7/27/2008 – Printed in the PERSPECTIVE section of The St Petersburg Times Newspaper

When I was a college teacher a few years ago, I got an education, a harsh wake-up call, on the subject of identity and the Internet.
While walking from class to my office one afternoon, I overheard two female students discussing what they referred to as some “nasty threads.” Being over 50, I assumed they were talking about someone’s dirty clothes. Threads, or vines, were apparel to my generation.
When the taller one said she had read “some nasty threads by that (expletive),” however, I knew I was ignorant of the latest incarnation of the word thread. The next day during individual conferences, I asked another student to explain the new use of thread.
“All the stuff, the posts, on a message board,” she said.
When I still did not understand, she took her laptop from her bag and logged on to a social network site popular on campus. After reading more than a dozen messages, I had had enough. The writing was infantile and foul. My student pointed to a message I had not read, the most vulgar, the meanest and the most personal of all.
She asked if I could guess who the writer was. I had no idea because I did not recognize the “posted by” name. When she identified the writer, I did not believe her. How could it be? The alleged writer was pretty, well-groomed, smart, articulate, polite, always prompt to class and consistently on time with her homework. She was almost perfect, a solid B-plus student.
I was deflated. Each time I saw this profane young woman from then on, I had to temporarily look away. I was embarrassed to be aware of her other side. I realized I did not know this student at all: She was one person in class and another person altogether on the Internet. I realized also that I never again would naively think I really knew my students well.
I was facing the Dr. Jekyll and Mr. Hyde dynamic of the Internet.
People were pretending, and the Internet was enabling them. Was each student a fraud? What about my colleagues? Were they scholars on campus and agents of the Marquis de Sade on the Web?
The other day, a longtime acquaintance confided that she had lied about her physical attributes on an online dating service. Her job as a secretary in the president’s office at a large business morphed into “special assistant to the president.”
Did she feel guilty about airbrushing her job title?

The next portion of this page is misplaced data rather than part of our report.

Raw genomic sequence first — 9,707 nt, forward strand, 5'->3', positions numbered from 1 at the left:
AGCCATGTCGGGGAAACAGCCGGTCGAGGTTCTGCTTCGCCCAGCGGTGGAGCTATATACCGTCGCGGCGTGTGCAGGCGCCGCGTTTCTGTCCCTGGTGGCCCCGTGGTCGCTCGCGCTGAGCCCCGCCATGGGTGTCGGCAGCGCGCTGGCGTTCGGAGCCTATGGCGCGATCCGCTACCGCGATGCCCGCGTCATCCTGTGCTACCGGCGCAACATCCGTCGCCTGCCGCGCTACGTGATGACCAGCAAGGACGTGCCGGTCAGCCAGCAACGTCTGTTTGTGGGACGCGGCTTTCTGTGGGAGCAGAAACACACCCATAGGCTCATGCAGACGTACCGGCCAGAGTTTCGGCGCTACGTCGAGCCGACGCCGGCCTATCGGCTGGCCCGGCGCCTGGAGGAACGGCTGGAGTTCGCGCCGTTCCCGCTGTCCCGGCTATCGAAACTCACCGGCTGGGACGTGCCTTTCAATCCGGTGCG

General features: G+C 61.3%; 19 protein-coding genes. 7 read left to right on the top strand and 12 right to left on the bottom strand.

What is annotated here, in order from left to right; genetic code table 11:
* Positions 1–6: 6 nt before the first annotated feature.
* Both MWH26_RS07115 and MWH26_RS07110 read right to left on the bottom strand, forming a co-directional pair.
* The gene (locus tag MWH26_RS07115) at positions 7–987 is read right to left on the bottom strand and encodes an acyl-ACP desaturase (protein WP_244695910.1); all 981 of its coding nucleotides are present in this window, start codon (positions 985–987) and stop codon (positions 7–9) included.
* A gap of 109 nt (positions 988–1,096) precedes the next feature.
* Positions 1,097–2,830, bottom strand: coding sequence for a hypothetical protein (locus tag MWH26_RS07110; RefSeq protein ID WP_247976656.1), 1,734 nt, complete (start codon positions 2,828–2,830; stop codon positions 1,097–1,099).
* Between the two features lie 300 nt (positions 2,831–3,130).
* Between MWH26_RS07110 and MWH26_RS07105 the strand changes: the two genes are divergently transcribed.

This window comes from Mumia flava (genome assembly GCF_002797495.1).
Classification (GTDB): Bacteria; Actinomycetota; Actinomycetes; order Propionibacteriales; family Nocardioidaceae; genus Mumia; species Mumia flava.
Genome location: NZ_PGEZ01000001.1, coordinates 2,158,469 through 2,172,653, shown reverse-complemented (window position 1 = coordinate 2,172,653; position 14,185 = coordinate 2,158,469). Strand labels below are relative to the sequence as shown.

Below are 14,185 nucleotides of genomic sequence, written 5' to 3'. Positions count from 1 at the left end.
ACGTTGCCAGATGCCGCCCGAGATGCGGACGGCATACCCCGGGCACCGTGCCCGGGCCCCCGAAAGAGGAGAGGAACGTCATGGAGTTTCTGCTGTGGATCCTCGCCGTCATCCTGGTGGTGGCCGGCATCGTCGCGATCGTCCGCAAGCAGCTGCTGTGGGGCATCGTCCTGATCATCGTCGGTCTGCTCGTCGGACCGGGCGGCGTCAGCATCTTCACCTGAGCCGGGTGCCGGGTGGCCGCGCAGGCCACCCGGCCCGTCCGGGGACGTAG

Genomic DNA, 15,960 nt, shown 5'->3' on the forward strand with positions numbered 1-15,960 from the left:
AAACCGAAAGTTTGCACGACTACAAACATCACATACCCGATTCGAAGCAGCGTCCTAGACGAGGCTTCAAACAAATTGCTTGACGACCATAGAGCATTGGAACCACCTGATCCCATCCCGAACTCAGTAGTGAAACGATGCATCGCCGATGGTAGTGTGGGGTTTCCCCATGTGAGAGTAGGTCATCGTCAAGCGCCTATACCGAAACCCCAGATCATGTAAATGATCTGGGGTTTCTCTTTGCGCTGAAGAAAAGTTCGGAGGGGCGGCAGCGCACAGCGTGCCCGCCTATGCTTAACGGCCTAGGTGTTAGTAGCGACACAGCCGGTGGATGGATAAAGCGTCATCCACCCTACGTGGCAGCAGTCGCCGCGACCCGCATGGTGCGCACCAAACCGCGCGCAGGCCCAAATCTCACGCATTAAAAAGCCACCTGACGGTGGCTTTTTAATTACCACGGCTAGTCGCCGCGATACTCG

“Nope,” she said. “I got my man.”
She said that to improve their identities, most people lie on dating service Web sites. A quick Google search confirmed her claim. According to Scientific American magazine, more than 90 percent of love-starved people lie in their online dating profiles.
In an entry titled “Top 10 online dating lies,” the Web site states that “women in their 20s and 30s slyly deduct anywhere from 5 to 20 pounds from their weight, while men tend to lie about income, education level and, yes, relationship status.”
Here are the top 10 online dating lies, with select translations:
10. “I’m slim and petite.”
9. “I’m tall, dark and handsome.”
8. “I’m 29.”
7. “My interests include good wine, music and fine dining.”
6. “I’m sensitive, smart and funny.”
Translation: Isn’t that too much of a good thing? “I’m a hypersensitive, pretentious wanna-be intellectual and I think too much of myself.”
5. “I make more than $250,000 per year.”
4. “I’m not big on playing games.”
3. “I can’t wait to meet you.”
2. “I just got out of a long relationship, so I’m mainly looking for friends right now.”
Translation: “Having just escaped a bitter, yearslong romantic battle, I can’t wait for a casual fling now to help me temporarily forget my misery.”
1. “As the CEO of a successful Internet startup, I enjoy the finer things in life.”
Translation: “As the founder of a barely-there mail order business, I enjoy spending every second of my time on the Internet, watching porn, gambling and living vicariously.”
Who are we – really?
The Internet has enabled us to assume as many virtual identities as we can juggle. A recent article on this topic in the Christian Science Monitor posed these questions: “With the opportunity to present so many different personas, is there a danger of forgetting who we truly are? Could our real identities slip away?”